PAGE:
The population of Amish in the United States and Ontario is expected to grow by a factor of four over the next 40 years. Currently, they number 251,000 and are expected to surpass 1 million. This was according to a study released by Ohio State University.
The various Amish groupings are part of the larger Mennonite denomination, which has its roots among 17th century dissenting Christians from Switzerland. Eschewing modern conveniences, the Amish are known not only for doing without automobiles and electric appliances but also for their work ethic and pacifism. In rural counties of Ohio, Michigan, Pennsylvania, and Indiana, for example, they are often seen driving their black horsedrawn buggies and wearing their characteristic modest attire.
“The Amish are one of the fastest-growing religious groups in North America,” said Joseph Donnermeyer, who teaches rural sociology at Ohio State. “They’re doubling their population about every 21 to 22 years, primarily because they produce large families and the vast majority of daughters and sons remain in the community as adults baptized into the faith, starting their own families and sustaining their religious beliefs and practices.” Donnermyer led a portion of the recent 2010 U.S. Religion Census.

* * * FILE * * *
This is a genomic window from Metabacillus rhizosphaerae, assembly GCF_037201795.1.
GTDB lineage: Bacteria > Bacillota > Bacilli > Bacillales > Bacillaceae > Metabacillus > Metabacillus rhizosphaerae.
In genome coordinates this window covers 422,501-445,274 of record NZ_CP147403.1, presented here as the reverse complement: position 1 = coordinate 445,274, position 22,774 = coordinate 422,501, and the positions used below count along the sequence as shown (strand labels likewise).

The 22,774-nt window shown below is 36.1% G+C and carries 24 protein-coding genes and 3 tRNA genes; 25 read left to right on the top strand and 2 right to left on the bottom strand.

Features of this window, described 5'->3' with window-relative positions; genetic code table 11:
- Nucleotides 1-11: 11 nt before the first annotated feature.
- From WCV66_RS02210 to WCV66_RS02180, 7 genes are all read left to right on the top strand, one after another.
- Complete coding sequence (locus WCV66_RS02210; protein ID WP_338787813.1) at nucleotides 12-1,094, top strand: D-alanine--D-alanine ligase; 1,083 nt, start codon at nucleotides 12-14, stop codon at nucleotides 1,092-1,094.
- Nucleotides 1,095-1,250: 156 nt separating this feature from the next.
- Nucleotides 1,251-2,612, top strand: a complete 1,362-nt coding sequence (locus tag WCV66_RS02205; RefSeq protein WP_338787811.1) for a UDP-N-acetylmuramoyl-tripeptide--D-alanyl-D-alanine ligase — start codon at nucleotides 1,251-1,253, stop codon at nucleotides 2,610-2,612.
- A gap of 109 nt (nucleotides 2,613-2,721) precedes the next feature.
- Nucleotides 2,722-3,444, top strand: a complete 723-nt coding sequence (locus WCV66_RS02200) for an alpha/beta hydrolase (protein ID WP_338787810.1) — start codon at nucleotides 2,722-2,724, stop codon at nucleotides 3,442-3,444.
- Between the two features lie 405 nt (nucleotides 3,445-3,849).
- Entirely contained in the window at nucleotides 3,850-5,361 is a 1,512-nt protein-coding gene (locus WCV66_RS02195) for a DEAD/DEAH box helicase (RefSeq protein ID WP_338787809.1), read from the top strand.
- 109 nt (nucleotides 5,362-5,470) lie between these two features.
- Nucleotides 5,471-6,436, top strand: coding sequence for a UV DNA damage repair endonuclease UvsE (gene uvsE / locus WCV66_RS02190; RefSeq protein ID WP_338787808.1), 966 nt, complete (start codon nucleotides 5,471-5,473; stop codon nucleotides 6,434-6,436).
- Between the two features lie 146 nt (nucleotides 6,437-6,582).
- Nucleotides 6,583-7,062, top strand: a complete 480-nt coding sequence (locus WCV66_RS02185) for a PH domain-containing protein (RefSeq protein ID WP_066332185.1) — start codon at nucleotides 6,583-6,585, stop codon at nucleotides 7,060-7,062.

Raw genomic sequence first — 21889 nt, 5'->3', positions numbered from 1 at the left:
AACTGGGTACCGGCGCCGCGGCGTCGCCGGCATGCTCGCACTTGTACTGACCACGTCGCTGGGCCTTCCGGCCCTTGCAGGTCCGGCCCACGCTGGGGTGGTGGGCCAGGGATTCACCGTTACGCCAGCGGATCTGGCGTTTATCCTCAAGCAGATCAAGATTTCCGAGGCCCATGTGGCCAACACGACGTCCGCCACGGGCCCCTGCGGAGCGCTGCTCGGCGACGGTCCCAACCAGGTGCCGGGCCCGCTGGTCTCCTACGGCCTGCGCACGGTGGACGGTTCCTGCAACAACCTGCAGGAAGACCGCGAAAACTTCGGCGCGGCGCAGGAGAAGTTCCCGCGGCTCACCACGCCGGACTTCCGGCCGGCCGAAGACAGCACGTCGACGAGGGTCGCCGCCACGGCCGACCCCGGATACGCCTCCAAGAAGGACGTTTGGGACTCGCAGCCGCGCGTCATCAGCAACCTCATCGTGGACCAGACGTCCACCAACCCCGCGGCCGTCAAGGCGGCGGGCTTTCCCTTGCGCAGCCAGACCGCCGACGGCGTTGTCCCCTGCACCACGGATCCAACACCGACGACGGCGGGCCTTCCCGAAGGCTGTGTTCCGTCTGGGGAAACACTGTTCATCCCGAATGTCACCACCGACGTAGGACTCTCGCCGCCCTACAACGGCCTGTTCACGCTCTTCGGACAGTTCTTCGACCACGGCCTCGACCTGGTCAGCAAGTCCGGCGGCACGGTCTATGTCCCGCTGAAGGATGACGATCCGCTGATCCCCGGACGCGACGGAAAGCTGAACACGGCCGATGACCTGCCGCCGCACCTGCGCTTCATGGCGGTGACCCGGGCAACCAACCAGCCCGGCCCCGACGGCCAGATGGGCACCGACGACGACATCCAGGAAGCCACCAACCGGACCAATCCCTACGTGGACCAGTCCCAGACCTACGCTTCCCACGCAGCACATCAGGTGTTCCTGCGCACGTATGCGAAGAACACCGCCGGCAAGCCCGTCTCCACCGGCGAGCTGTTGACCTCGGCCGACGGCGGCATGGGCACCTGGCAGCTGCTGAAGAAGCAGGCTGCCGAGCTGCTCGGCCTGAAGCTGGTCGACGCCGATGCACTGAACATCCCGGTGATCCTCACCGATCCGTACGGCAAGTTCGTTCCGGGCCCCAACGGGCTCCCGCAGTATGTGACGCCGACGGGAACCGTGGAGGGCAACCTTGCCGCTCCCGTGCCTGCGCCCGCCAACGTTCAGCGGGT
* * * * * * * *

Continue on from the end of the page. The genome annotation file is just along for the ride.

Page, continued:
Currently, there are 99 church districts, or communities, in Middlefield, in central Northeast Ohio. At one time in the recent past, there were only 20.
The Amish babyboom has made the Buckeye State home to more than 60,000 Amish. Ohio now ranks first in terms of the number of Amish residents, while Pennsylvania is a close second at 59,000 Amish people. Indiana ranks third with about 45,000.
Economics has been a factor in the rise in population. They often purchase land at good prices that no one else wanted to buy. As evidence of their work ethic, they show very low levels of unemployment and rarely go on relief. When the Amish start a family, they are essentially business startups in the field of agriculture. Since their transportation is horsedrawn, they do not tend to go far from the rural counties where they live and thus tend to buy local. They are known for producing handmade goods, such as furniture, as well as staples such as honey, fruit and vegetables.
Approximately 50 percent of the Amish in Ohio live in the greater Holmes County settlement in the central part of the state, which is home to the highest concentration of Amish residents in any county in the United States.
Ohio apparently has what the Amish are looking for: agricultural land that is not too far from necessities such as banks and hospitals. In Middlefield, Amish horsedrawn buggies are often seen parked at the Wal-Mart, where the Amish are able to purchase what they do not make for themselves.
French archaeologists were shocked to discover the body of a woman who died in the 1600s in a great state of preservation, including all of her clothes.